With the All-Star Game in the books for another year, the NHL will begin the march to April and the Stanley Cup Playoffs. On Monday, the league resumes the regular season schedule.


Over the next two-plus months, the Boston Bruins will look to hold off the Tampa Bay Lightning and Florida Panthers in the Atlantic Division. If they are to do so, keep an eye on four storylines as they return to the ice Jan. 31 at the Winnipeg Jets.

1. Get Healthy

Injuries have been a factor for the Bruins this season. No unit has been hit harder than the defensive grouping. With Zdeno Chara occasionally missing games with still feeling effects of last year’s broken jaw in Game 4 of the Stanley Cup Final, the injuries have been building up all around.

Bruins defenseman Connor Clifton
Bruins defenseman Connor Clifton celebrates (Winslow Townson-USA TODAY Sports)

Charlie McAvoy is day-to-day with a head injury and Matt Grzelcyk is day-to-day with an arm injury. Connor Clifton has an upper-body injury and is day-to-day, while Kevan Miller is also day-to-day with a knee injury. With four defensemen currently injured, the Bruins depth is being tested in a way they don’t want.

In goal, Tuukka Rask has been sidelined with a concussion since a game Jan. 14 against the Columbus Blue Jackets. Backup Jaroslav Halak was pressed into regular duty before the break going 2-2-1, but with the Bruins having their bye week mixed in with the break, a 10-day break comes at the right time.

2. Power Play Production

Boston owns the third-ranked power play in the league, in large part because of their first line of David Pastrnak, Patrice Bergeron and Brad Marchand. The trio has combined to scored 28 goals with the man advantage.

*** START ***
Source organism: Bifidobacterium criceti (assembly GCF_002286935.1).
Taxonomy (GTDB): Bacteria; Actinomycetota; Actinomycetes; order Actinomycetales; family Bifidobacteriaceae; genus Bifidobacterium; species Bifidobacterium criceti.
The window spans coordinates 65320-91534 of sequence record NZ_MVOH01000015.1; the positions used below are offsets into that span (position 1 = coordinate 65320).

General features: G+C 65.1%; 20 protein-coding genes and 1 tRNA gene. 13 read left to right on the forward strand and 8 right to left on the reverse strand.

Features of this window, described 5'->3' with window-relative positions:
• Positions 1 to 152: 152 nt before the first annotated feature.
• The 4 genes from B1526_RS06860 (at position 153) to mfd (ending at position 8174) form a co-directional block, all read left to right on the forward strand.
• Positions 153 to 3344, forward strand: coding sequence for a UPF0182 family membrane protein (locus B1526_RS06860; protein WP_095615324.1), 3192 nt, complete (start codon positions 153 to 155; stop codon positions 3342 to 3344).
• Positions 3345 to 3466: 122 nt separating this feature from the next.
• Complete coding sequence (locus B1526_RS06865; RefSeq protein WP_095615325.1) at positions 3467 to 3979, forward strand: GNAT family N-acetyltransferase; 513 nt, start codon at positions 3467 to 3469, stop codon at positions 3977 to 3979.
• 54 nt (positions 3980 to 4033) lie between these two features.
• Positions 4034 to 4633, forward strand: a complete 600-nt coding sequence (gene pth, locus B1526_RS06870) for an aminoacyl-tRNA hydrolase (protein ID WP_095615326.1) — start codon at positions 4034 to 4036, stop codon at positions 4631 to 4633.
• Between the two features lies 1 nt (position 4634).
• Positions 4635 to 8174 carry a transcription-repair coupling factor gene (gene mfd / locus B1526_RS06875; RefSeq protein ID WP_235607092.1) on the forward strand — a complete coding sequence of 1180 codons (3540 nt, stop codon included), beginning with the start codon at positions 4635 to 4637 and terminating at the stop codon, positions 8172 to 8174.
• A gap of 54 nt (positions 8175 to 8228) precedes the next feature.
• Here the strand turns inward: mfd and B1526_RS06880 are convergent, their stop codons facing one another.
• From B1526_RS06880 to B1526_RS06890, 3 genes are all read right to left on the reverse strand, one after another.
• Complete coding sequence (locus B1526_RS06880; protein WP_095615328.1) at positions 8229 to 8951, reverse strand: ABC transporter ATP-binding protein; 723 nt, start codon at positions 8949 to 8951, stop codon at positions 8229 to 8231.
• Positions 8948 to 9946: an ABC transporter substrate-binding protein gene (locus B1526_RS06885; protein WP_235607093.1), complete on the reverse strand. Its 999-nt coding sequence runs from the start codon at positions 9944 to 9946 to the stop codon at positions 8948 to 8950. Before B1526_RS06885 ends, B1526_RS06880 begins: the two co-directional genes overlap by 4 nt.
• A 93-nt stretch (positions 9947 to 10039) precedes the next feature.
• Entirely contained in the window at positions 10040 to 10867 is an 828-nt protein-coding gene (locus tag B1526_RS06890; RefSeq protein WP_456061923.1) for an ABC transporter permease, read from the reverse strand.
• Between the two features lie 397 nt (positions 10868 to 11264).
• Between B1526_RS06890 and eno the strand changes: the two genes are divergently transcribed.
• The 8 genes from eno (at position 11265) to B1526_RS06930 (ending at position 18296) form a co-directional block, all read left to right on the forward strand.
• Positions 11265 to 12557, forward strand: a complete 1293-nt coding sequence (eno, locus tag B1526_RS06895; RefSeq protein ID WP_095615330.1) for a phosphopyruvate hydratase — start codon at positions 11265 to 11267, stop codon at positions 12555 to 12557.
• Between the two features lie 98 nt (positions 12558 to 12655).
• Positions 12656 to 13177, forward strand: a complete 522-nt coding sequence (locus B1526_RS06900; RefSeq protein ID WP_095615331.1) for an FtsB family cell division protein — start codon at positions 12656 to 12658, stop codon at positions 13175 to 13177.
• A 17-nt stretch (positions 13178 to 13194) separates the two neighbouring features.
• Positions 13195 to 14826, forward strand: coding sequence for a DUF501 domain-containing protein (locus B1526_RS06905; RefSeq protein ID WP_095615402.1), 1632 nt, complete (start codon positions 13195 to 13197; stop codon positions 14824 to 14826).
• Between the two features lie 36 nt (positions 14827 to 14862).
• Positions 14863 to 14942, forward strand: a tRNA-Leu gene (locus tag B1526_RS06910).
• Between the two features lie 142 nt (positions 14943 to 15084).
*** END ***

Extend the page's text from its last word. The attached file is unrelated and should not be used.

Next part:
David Pastrnak Boston Bruins
David Pastrnak of the Boston Bruins (Photo by Maddie Meyer/Getty Images)


Pastrnak leads the group with 16 power-play goals (PPGs) and Bergeron has eight. Jake DeBrusk has assumed a spot on the power play as well and has five goals, while Bergeron has four. As a team, Boston has 42 PPGs and Bergeron beat the New York Islanders on the road on Jan. 11 in Brooklyn with a goal on a 4-on-3 in the extra session. With recent struggles scoring 5-on-5, the power play will be key for the rest of the season.

3. Trade Deadline

General manager Don Sweeney has a couple of ways he could look to improve the roster for coach Bruce Cassidy before the Feb. 24 deadline. He could add a forward or with recent injuries, he could look to bolster the blue line.

The Bruins have been linked to a number of players. Left wing, Massachusetts native Chris Kreider of the New York Rangers and right wing Tyler Toffoli of the Los Angeles Kings have been two of the names mentioned.

Chris Kreider Rangers
Chris Kreider, New York Rangers, Mar. 22, 2018 (Amy Irvin / The Hockey Writers)

With the top line set, adding to the second line is a priority. Defensively, the Bruins got a good effort from Jeremy Lauzon in their last game before the break, but with four defensemen down, Sweeney would be wise to kick the tires on available defensemen over the next couple of weeks.

Jeremy Lauzon, Ryan Callahan
Boston Bruins’ Jeremy Lauzon defends against Tampa Bay Lightning’s Ryan Callahan (AP Photo/Michael Dwyer)

Last year, Sweeney landed Charlie Coyle from the Minnesota Wild and Marcus Johansson from the New Jersey Devils in deals at the trade deadline. Both moves were thought to be small at the time, but it ended up being a pair of moves that helped the Bruins reach the Stanley Cup Final.

4. Overtime and Shootouts

As the season has gone along, it seems that it’s in the Bruins best interest to end the game in regulation. Once they go to overtime or even a shootout, it just becomes a horror show.


Boston is 3-5 in overtime games. They won two games in November at home against the Minnesota Wild and New York Rangers six days apart in overtime. Shootouts are a different story as they are winless in seven tries.

If the Bruins are going to finish at or near the top of the Eastern Conference, they need to solve these two issues and pick up some wins.